I don’t have enough background to know how much sense any of that makes, and I welcome the thoughts of the assembled Hatters.

Unrelated except that it involves Egypt, Slavo/bulbul has alerted me to “Early alphabetic writing in the ancient Near East: the ‘missing link’ from Tel Lachish,” by Felix Höflmayer, Haggai Misgav, Lyndelle Webster, and Katharina Streit. Looks intriguing.

Garbanzo.

My wife was checking to see if we had a good supply of garbanzo beans when she asked me where the word was from (she knows how to keep me occupied). I thought the answer would be simple, but once you go beyond Spanish it’s a morass. Wiktionary:

From Spanish garbanzo, initially borrowed as garvance in the 17th c. and anglicized as calavance (“chickpea; any kind of bean or pulse”). The original garbanzo was re-established in the 19th c., primarily via American Spanish. The Spanish garbanzo is from Early Modern Spanish garbanços, from Old Spanish arvanço, which is of uncertain origin, presumably influenced by garroba (“carob fruit”) and galbana (“small pea; a variety of pea”), which is borrowed from Arabic جلبان‎ (“peas”). Other theories for the origin of garbanzo include the Basque compound garau (“seed”) +‎ antzu (“dry”) and the Ancient Greek ἐρέβινθος (erébinthos).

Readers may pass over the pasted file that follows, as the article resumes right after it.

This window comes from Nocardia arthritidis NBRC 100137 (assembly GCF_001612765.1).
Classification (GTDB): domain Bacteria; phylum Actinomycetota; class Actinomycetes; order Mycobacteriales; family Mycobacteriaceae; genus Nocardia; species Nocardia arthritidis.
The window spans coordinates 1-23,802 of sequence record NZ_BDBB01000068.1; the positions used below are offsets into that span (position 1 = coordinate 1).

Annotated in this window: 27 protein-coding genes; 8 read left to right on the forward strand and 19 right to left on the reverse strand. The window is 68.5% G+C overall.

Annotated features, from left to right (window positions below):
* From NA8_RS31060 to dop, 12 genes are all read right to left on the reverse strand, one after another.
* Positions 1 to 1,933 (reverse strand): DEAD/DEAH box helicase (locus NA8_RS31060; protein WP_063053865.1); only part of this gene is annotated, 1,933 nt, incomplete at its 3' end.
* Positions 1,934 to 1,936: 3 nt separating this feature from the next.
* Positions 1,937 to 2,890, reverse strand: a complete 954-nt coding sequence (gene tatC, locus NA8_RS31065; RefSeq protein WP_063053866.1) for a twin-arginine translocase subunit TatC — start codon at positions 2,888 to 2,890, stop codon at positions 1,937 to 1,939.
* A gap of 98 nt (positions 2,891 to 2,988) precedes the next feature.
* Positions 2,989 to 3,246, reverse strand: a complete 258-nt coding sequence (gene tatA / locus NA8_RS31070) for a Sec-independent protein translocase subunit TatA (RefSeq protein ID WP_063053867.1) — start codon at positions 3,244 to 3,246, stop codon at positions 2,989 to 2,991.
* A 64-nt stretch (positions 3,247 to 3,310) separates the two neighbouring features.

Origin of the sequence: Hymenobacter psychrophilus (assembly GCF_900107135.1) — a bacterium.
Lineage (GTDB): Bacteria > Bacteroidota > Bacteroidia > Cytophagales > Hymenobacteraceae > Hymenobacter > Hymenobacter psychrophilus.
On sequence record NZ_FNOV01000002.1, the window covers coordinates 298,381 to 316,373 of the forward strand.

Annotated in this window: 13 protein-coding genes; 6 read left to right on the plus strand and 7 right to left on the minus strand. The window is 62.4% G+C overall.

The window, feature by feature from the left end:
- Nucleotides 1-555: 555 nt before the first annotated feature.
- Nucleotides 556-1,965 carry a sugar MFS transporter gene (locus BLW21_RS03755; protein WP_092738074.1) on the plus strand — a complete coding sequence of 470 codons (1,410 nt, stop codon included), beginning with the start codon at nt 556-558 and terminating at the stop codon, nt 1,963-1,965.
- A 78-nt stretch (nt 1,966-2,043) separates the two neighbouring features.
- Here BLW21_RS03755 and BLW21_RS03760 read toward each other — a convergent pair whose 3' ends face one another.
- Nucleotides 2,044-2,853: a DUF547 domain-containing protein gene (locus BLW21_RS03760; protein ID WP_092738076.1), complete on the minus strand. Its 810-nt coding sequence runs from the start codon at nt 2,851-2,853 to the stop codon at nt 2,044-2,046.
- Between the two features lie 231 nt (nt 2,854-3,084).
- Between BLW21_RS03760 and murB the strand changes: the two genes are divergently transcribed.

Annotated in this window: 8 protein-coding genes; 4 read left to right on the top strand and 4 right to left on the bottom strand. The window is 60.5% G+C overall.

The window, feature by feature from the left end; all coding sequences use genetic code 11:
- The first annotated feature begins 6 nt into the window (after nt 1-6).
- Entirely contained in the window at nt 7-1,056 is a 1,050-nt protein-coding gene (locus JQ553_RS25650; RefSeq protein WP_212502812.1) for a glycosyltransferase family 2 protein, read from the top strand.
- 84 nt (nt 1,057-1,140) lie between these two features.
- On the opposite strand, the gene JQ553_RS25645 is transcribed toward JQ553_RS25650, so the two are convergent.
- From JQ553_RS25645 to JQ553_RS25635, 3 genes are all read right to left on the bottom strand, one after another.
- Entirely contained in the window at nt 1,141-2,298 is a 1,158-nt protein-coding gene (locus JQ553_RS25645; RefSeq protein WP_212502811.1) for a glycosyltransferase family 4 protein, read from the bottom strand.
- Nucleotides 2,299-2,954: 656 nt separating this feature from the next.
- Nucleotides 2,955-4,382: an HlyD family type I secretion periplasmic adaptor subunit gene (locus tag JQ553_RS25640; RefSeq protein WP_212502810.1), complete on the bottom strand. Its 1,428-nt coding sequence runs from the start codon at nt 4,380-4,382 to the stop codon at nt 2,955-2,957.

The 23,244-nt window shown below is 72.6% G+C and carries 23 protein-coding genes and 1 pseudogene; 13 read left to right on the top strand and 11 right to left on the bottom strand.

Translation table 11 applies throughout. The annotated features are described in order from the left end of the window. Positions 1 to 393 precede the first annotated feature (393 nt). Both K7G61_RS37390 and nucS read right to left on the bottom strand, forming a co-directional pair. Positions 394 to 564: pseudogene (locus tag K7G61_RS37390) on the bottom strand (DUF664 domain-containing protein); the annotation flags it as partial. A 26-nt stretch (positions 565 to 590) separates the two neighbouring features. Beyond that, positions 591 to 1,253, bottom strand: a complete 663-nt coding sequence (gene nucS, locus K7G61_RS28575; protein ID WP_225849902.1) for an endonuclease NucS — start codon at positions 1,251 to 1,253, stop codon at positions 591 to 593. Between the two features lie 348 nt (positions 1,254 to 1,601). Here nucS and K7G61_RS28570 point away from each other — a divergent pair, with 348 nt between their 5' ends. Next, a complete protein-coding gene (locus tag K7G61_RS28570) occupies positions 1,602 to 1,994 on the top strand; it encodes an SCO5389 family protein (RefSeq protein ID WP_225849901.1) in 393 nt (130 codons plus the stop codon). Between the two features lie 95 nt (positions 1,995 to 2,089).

I got excited when I went to the OED and discovered that their entry was updated in June 2020, but alas, for the etymology they say “< Spanish garbanzo chickpea (see calavance n.),” and the calavance entry (with its label “Perhaps Obsolete”!) is from 1888. For what it’s worth, here’s that antique version:

Etymology: Originally garvance, caravance, < Spanish garbanzo chick-pea, according to Larramendi < Basque garbantzu, < garau seed, corn + antzu dry. (Diez says the question of derivation < Greek ἐρέβινθος chick-pea is not worth consideration; though the Portuguese form ervanço suggests connection with the Greek) Calavance appears to have come into English through some foreign language which changed r into l.